Is Philly liable for Roosevelt Boulevard accidents?

Roosevelt Boulevard Accidents

Roosevelt Boulevard accidents continue to be a Philadelphia problem with injury and death an all too common story. Philadelphia personal injury lawyers know it as one of the most dangerous roads in Pennsylvania. In 2015 a new pedestrian bridge was constructed following the tragic death of a mother and three of her children.  The goal was to make a dangerous stretch of the road safer for pedestrians. However, crashes on the Boulevard continue, according to PennDOT.  In 2018 alone, 21 people died in accidents.

Roosevelt Boulevard Danger No Secret

The City of Philadelphia has been aware of the problems with the design of Roosevelt Boulevard for many years. In 2007 they commissioned a road study of Roosevelt Boulevard by the Delaware Valley Regional Planning Commission.  Some progress has been made, but Roosevelt Boulevard continues to be a deadly stretch of poorly designed road for today’s volume of traffic. Although the government has sovereign immunity in certain circumstances, there are exceptions. The City of Philadelphia is taking steps to further address the problem.

Speed Camera Pilot Program

As a part of Philadelphia’s Vision Zero program, Philadelphia City Council recently approved speed cameras for Roosevelt Boulevard. Drivers speeding more than 11 miles per hour over the speed limit will receive a speeding ticket. This is a step in the right direction, but will it solve the problem? Time will tell.

When the Government is Liable

If an investigation shows that an accident was caused by a defective design or maintenance of the highway, attorneys may assert claims against the Commonwealth of Pennsylvania and/or the local agency like the City of Philadelphia. If the accident occurred on a state highway, there is a potential $250,000 in additional coverage that could be available.  If the accident occurred on a local street, there could be up to $500,000 in additional coverage.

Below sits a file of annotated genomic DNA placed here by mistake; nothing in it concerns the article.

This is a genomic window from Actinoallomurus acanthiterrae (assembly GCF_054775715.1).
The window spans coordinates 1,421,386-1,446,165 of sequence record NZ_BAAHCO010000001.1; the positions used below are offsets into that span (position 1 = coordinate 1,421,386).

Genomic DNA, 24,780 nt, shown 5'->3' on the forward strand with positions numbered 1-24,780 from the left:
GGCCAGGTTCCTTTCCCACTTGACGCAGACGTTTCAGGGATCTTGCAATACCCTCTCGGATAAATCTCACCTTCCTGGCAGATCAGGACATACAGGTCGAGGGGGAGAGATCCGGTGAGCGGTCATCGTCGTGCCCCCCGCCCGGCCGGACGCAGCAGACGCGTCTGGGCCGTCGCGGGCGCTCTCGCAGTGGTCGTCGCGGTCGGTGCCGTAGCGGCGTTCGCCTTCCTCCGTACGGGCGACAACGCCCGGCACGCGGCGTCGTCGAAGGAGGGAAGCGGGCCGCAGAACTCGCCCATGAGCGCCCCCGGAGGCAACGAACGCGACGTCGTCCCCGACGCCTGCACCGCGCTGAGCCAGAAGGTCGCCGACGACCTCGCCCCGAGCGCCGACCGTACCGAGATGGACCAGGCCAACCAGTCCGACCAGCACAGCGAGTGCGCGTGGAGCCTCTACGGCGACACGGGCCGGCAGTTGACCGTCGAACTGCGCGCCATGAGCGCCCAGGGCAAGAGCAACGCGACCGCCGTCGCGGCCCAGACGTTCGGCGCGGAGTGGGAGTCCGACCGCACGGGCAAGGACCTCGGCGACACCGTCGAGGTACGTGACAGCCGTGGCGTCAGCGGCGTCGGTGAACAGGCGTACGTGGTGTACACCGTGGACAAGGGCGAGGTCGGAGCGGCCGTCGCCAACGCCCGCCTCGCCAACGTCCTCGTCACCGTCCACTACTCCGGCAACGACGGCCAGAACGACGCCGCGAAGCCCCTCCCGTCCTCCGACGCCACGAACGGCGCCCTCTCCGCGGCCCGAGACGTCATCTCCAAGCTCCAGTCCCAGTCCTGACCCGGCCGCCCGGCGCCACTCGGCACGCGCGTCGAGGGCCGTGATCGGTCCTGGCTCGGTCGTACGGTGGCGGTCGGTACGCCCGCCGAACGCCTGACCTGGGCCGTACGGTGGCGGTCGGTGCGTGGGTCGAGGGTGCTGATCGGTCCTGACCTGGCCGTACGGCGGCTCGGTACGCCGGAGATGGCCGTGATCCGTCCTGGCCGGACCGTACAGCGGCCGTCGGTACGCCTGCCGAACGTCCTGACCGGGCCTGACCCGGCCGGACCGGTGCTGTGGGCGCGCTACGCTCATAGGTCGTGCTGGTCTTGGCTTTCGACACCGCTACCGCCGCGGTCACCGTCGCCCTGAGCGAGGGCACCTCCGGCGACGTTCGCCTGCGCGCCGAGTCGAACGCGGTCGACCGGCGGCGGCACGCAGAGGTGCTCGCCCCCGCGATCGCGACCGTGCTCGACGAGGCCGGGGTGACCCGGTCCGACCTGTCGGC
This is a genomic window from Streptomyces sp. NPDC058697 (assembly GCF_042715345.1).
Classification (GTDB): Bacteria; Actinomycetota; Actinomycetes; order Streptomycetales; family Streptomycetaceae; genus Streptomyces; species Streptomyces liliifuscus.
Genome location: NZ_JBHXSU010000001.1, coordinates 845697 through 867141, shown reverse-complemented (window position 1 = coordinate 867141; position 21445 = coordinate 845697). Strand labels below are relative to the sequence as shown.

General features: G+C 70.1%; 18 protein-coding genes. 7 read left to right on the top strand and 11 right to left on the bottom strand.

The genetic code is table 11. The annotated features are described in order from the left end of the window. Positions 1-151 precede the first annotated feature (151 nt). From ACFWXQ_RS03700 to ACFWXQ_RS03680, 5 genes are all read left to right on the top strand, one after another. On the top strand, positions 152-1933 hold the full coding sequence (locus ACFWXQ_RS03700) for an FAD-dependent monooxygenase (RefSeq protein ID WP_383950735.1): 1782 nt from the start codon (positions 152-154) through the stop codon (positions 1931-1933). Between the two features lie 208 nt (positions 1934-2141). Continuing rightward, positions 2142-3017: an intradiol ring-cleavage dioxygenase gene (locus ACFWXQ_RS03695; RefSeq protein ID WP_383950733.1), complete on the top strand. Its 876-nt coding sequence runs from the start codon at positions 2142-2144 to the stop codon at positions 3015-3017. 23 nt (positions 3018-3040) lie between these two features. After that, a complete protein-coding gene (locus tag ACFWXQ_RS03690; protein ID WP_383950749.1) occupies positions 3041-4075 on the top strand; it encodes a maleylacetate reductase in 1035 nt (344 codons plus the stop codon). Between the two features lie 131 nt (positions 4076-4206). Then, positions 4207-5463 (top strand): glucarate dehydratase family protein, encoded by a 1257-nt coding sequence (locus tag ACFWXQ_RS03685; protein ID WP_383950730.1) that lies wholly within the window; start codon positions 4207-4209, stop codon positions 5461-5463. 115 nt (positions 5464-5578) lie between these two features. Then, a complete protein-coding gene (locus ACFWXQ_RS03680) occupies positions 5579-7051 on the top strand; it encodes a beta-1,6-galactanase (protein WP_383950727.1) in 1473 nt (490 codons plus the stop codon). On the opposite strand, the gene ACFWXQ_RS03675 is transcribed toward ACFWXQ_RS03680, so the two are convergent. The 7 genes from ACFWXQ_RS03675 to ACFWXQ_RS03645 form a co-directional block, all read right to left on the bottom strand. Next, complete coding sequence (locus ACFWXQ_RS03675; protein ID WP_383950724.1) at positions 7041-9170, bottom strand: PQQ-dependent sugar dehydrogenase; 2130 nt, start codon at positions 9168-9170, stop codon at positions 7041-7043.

Sovereign and Governmental Immunity

There are two statutes that address sovereign and governmental immunity.  Both statutes create immunity for the Commonwealth of Pennsylvania and the governmental agencies such as the City of Philadelphia but also provide exceptions to the absolute bar.  One of those exceptions is liability for real estate, highways and sidewalks.  It is well known that Roosevelt Blvd. in Philadelphia is the city’s most dangerous street.  It is twelve (12) lanes wide and it is basically an at grade highway through Northeast Philadelphia.

The Evolution of Roosevelt Boulevard

The evolution of Roosevelt Boulevard began in the early 1900’s, when Roosevelt Boulevard was planned as a country road to connect Northeast Philadelphia with the rest of the city.  The boulevard began to get busy in the 1930’s and ‘40’s.  Then in the 50’s, Roosevelt Boulevard became connected to the Schuylkill Expressway which fed Roosevelt Boulevard even more cars. To accommodate the additional traffic, the City of Philadelphia continued to add more lanes. Today, Roosevelt Boulevard is not safe for anyone. It is very dangerous whether you are in a car, on a bike, or a walking pedestrian.